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Irish beaches slightly less clean in 2012 than previous year

A new European report also shows that the weather led to ‘elevated bacterial populations’ on some beaches.

File:  Luke Halligan (17 from Dublin) jumps in at the Forty Foot at Sandycove
File: Luke Halligan (17 from Dublin) jumps in at the Forty Foot at Sandycove
Image: Laura Hutton/Photocall Ireland

IRELAND’S BEACHES ARE among the cleanest in Europe, a report shows, but there was a slight decrease in cleanliness of them last year.

A new European Environment Agency report showed that 136 bathing waters were monitored in Ireland in 2012.

Four of the country’s swimming areas had already been given a poor grade by the EPA after failing to meet basic EU standards: Fountainstown (Cork), Rush (Dublin), Ballyheigue (Kerry) and Clifden (Galway).

Water quality

In Ireland, 96.9 per cent of the coastal bathing waters met the EU mandatory water quality in 2012, which is a decrease of 1.5 per cent compared to the previous year.

The rate of compliance with the guide values decreased from 84.1 per cent to 66.1 per cent. Four places were non-compliant with the mandatory value for E.coli compared to one in 2011, which is an increase of 2.3 per cent. No locations were classified as closed during the bathing season in 2012, and there was one closed the previous year.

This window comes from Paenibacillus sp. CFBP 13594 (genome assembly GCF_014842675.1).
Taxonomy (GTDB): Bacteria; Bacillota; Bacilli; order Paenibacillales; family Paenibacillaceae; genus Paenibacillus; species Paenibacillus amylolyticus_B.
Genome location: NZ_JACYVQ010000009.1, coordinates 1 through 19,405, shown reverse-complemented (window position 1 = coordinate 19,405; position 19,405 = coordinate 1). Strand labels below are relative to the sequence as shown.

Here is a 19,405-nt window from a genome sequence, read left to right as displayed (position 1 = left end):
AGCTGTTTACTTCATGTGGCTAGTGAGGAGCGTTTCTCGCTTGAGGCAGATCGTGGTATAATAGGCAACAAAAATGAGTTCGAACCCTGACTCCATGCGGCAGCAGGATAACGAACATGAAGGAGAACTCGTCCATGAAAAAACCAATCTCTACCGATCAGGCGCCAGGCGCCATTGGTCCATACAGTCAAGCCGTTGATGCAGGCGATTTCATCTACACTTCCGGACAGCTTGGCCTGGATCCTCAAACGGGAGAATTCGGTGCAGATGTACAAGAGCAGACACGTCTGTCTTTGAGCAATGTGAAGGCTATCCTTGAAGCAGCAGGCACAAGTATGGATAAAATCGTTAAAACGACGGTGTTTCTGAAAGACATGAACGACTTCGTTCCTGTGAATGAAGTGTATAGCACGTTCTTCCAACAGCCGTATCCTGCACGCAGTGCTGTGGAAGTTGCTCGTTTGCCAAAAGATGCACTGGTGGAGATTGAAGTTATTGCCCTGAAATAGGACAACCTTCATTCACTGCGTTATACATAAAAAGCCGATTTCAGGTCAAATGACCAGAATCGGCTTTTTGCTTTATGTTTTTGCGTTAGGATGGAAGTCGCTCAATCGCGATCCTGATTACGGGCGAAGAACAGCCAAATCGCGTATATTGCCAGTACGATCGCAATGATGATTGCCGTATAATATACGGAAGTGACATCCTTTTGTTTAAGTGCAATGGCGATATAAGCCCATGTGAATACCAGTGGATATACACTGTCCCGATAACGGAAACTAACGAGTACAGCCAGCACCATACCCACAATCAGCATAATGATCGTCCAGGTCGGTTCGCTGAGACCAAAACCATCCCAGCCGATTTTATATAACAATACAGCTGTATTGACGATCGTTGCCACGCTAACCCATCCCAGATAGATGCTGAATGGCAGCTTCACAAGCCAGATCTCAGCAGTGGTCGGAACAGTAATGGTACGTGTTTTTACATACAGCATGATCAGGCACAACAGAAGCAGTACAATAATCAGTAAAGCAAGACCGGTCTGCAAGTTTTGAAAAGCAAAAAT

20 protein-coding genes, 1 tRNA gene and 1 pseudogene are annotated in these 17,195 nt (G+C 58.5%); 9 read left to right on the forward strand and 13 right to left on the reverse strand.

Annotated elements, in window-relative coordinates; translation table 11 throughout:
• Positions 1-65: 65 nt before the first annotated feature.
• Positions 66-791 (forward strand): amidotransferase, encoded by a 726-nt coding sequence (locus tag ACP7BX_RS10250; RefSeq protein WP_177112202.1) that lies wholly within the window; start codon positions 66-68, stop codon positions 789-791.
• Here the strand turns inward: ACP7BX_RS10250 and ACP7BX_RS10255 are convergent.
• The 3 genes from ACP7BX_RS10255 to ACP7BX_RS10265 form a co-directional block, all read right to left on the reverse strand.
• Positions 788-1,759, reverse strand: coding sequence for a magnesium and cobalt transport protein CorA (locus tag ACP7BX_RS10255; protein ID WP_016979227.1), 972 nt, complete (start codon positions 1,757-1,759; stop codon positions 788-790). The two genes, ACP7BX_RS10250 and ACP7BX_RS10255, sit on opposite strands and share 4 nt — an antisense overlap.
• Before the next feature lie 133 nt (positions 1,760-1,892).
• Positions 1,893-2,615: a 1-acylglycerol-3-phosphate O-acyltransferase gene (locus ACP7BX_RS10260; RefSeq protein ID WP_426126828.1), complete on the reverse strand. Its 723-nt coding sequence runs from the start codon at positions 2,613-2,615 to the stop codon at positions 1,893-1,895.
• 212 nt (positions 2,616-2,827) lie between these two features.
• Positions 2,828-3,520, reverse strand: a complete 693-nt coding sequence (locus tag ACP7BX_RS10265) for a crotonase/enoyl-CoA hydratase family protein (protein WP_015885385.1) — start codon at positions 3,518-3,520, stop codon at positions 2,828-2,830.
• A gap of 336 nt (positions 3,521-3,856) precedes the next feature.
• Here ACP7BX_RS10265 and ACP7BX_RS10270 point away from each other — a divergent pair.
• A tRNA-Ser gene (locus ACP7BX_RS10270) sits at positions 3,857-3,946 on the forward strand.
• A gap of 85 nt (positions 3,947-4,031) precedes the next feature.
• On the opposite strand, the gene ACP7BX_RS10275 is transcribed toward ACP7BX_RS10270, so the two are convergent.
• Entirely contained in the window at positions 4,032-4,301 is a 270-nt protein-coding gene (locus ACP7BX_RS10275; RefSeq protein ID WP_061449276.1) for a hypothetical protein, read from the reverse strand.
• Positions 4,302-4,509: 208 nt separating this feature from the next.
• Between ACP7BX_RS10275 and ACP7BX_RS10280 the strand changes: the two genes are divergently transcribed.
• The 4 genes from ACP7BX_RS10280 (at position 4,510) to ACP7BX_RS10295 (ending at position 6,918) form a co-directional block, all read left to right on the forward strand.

All inland areas monitored met the mandatory water quality in 2012 as in 2011, and the rate of compliance with the guide values increased from 66.7 per cent to 77.8 per cent.

The report also found that weather impacts in 2012 resulted in a number of instances of elevated bacterial populations in some bathing areas.

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According to the EPA:

Weather had a major impact in the reduction of numbers of beaches achieving the guide values with many bathing areas, particularly in the south and southwest, experiencing repeated low levels of pollution related to run-off from urban areas and agricultural lands where livestock were grazing or where animal manures had been spread. Some beaches were also impacted by wastewater storm overflows. Many areas experienced 2-3 times their expected summer rainfall and June was particularly wet with severe storms causing localised flooding at times.

A number of beaches in Cork had restrictions put in place last August after e.coli exceeded safety levels, including Redbarn, the Front Strand and Claycastle in Youghal; Garreststown near Kinsale; Garryvoe near Castlemartyr; Coolmaine near Kilbrittain; and Oysterhaven.

An e.coli advisory was also put in place in July 2012 at three beaches in Co Clare.

Overall in Europe, the quality of 94 per cent of all bathing waters met at least the minimum mandatory level, and bathing water quality improved at 1.8 per cent of sites in 2012 compared to 2011.

Read: Balbriggan beach reopens and is deemed safe for swimming>

Read: Life’s a beach: Blue Flag status awarded to eight more than in 2010>

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